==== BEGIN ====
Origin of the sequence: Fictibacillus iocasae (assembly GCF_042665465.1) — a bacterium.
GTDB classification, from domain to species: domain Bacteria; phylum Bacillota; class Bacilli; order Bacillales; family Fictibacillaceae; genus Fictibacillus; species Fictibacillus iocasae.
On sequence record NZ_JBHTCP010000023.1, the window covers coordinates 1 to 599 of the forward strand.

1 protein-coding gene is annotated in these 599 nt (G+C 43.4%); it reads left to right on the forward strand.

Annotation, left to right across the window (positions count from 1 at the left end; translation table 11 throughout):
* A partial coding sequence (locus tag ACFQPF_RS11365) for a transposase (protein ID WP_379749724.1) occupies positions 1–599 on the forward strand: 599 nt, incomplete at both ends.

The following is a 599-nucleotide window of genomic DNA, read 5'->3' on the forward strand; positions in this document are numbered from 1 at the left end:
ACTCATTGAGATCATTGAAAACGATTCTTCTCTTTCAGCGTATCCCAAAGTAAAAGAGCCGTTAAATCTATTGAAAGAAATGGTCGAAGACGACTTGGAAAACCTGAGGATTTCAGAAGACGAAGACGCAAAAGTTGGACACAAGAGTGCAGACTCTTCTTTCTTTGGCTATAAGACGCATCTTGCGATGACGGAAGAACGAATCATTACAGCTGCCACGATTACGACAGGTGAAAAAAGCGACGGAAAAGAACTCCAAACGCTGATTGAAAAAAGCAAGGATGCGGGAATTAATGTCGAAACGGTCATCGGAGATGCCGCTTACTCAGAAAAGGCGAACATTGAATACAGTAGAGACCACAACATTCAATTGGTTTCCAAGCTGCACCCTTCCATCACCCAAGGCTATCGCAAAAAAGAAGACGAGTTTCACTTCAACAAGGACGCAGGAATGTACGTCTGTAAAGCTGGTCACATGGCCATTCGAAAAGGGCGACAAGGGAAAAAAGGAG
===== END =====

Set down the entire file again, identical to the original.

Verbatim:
Origin of the sequence: Fictibacillus iocasae (assembly GCF_042665465.1) — a bacterium.
GTDB classification, from domain to species: domain Bacteria; phylum Bacillota; class Bacilli; order Bacillales; family Fictibacillaceae; genus Fictibacillus; species Fictibacillus iocasae.
On sequence record NZ_JBHTCP010000023.1, the window covers coordinates 1 to 599 of the forward strand.

1 protein-coding gene is annotated in these 599 nt (G+C 43.4%); it reads left to right on the forward strand.

Annotation, left to right across the window (positions count from 1 at the left end; translation table 11 throughout):
* A partial coding sequence (locus tag ACFQPF_RS11365) for a transposase (protein ID WP_379749724.1) occupies positions 1–599 on the forward strand: 599 nt, incomplete at both ends.

The following is a 599-nucleotide window of genomic DNA, read 5'->3' on the forward strand; positions in this document are numbered from 1 at the left end:
ACTCATTGAGATCATTGAAAACGATTCTTCTCTTTCAGCGTATCCCAAAGTAAAAGAGCCGTTAAATCTATTGAAAGAAATGGTCGAAGACGACTTGGAAAACCTGAGGATTTCAGAAGACGAAGACGCAAAAGTTGGACACAAGAGTGCAGACTCTTCTTTCTTTGGCTATAAGACGCATCTTGCGATGACGGAAGAACGAATCATTACAGCTGCCACGATTACGACAGGTGAAAAAAGCGACGGAAAAGAACTCCAAACGCTGATTGAAAAAAGCAAGGATGCGGGAATTAATGTCGAAACGGTCATCGGAGATGCCGCTTACTCAGAAAAGGCGAACATTGAATACAGTAGAGACCACAACATTCAATTGGTTTCCAAGCTGCACCCTTCCATCACCCAAGGCTATCGCAAAAAAGAAGACGAGTTTCACTTCAACAAGGACGCAGGAATGTACGTCTGTAAAGCTGGTCACATGGCCATTCGAAAAGGGCGACAAGGGAAAAAAGGAG